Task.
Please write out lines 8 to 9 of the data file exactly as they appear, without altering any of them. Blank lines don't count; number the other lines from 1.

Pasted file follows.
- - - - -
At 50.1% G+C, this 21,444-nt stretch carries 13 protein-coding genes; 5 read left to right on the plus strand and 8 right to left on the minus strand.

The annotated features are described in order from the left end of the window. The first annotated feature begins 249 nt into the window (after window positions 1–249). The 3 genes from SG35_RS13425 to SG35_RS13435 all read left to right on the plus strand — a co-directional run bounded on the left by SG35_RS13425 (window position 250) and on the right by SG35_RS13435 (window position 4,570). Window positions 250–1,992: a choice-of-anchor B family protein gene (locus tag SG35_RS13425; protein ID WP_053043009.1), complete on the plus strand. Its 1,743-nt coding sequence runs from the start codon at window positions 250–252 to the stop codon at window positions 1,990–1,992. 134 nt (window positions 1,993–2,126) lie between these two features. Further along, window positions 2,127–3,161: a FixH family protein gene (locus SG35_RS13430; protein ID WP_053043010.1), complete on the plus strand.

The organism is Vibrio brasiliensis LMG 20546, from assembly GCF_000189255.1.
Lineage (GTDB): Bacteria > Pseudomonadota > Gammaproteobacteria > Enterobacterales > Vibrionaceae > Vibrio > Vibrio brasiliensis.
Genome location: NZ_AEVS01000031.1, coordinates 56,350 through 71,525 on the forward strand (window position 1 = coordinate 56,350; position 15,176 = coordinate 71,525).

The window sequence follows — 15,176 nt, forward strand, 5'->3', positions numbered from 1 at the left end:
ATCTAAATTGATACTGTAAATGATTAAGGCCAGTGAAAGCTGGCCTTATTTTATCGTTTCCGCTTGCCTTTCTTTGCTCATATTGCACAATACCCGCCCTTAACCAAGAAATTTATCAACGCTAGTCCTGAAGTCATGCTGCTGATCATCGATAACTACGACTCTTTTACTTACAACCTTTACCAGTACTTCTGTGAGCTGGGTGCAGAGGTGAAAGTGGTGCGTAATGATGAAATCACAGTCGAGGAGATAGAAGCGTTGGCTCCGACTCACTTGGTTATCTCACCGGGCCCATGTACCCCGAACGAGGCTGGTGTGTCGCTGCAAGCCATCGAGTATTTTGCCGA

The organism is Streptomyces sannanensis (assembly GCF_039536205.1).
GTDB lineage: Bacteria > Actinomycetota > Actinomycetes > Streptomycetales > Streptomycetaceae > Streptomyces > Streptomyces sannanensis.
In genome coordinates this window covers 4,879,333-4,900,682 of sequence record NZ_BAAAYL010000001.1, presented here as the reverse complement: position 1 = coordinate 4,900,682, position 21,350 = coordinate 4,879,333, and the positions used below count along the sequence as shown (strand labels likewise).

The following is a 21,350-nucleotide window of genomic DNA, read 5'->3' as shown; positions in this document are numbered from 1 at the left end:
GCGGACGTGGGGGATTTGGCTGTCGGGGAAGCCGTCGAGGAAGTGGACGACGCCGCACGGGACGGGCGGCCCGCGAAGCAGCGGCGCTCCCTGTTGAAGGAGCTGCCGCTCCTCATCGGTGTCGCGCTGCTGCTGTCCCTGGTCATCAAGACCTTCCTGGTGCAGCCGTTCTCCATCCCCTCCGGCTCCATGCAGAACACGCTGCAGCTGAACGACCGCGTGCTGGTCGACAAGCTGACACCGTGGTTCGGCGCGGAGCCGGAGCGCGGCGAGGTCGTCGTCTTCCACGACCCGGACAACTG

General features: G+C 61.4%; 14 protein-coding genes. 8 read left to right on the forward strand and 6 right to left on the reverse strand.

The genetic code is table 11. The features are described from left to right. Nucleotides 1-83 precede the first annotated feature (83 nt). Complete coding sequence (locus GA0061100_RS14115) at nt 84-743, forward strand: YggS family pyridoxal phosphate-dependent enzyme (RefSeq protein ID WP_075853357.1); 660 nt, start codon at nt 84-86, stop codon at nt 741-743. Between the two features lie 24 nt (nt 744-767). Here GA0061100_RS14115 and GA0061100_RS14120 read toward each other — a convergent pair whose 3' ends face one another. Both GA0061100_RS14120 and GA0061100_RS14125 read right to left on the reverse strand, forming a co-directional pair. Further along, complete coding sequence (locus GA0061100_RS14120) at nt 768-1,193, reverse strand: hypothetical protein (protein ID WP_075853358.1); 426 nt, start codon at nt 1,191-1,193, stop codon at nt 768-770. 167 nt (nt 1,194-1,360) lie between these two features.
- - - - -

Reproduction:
The organism is Streptomyces sannanensis (assembly GCF_039536205.1).
GTDB lineage: Bacteria > Actinomycetota > Actinomycetes > Streptomycetales > Streptomycetaceae > Streptomyces > Streptomyces sannanensis.